Atlantic Council

New Atlanticist

Assistant Secretary Thomas-Greenfield Outlines US Priorities for Summit 


Next week’s US-Africa Leaders Summit will be an “unprecedented” opportunity to bolster ties between the United States and Africa, according to the State Department’s top Africa official.  

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How a Ukrainian Boss and His Political Machine Have Helped Russia’s Attack on Ukraine


Oleksander Yefremov, a boyish-looking sixty-year-old, is one of eastern Ukraine’s most prominent politicians and businessmen. For over a decade, he has been the corrupt strongman of Luhansk, one of the two provinces where Russia’s government and military have been sponsoring the war in Ukraine.

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EU’s Economic Ties to Russia Slow its Pace, But New Steps Show Unity With US


This week’s European sanctions on Russia are “a game-changer” in applying the European Union’s first restrictions on a relatively broad sector of trade, says the Atlantic Council's Fran Burwell. While the sanctions are shaped to avoid directly damaging key European economic interests, and are not as broad as many US policymakers seek, Burwell said they also are likely to cause secondary effects in Russia that will tend to drive more investment out of that country. In the West's effort to pressure Russian President Vladimir Putin to halt his attacks on Ukraine, the EU's new sanctions align Europe with the United States in targeting key political and business allies of the Russian leader.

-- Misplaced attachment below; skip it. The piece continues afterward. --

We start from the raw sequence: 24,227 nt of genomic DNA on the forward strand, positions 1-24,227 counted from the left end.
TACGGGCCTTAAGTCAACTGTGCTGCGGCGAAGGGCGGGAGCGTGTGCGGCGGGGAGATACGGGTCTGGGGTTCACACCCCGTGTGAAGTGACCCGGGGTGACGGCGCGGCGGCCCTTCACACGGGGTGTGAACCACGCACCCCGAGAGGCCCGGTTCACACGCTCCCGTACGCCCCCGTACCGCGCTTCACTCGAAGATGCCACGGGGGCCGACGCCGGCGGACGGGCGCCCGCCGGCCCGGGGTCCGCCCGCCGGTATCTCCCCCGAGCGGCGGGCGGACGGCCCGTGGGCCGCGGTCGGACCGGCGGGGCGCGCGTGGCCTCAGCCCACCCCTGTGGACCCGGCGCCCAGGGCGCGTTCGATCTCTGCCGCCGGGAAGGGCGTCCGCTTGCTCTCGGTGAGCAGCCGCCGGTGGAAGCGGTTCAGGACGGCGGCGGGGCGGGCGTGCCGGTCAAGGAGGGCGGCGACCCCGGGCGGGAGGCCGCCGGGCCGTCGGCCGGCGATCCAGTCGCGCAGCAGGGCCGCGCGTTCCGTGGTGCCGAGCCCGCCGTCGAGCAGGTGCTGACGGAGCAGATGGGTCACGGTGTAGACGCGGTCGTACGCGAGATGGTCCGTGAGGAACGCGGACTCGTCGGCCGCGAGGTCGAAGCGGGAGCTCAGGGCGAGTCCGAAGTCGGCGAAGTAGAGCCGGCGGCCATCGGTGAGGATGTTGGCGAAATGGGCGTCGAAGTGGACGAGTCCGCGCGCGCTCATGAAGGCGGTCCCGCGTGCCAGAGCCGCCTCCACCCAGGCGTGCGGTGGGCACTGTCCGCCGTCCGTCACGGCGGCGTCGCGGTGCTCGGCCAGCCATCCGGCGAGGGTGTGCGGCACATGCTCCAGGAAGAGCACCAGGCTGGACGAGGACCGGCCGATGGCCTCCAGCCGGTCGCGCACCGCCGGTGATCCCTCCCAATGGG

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On the eve of Argentina's likely default, Atlantic Council Senior Fellow Megan Greene reviews the likely outcomes, and gives implications for the future of sovereign debt defaults


Argentina's Default Will Have Wide Implications
Argentina is probably going to default tomorrow. An Argentinian debt default would clearly not be good for the country economically, but contagion would probably be limited and far less hard hitting than its previous 2001 default. If Argentina does default tomorrow, the biggest casualty would be the process of sovereign debt restructuring, which would become chaotic and haphazard.

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Vasyl Budik has spent eighty-six days as the hostage of Russian Lieutenant Colonel Igor Bezler, a rebel commander in southeast Ukraine. But not just any hostage. Budik has at times been Bezler’s intermediary with Ukrainian authorities and his spokesman to local media. He has the freedom to make a Skype call to a reporter – but no guarantee that he will get out of his predicament alive.

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Lieutenant Colonel Igor Bezler Leaves as Ukrainian Troops Advance, His Hostage Says


As Ukraine’s army advances against the Russian proxy forces in southeast Ukraine, it has forced one of the rebels’ most prominent and brutal commanders, former Russian army Lieutenant Colonel Igor Bezler, out of his headquarters. Ukrainian troops and Bezler’s rebels fought battles at Horlivka yesterday, and Bezler left the city, turning his command over to one of his lieutenants, said Vasyl Budik, a local businessman who has spent the past three months as Bezler’s hostage – and, at times, his spokesman.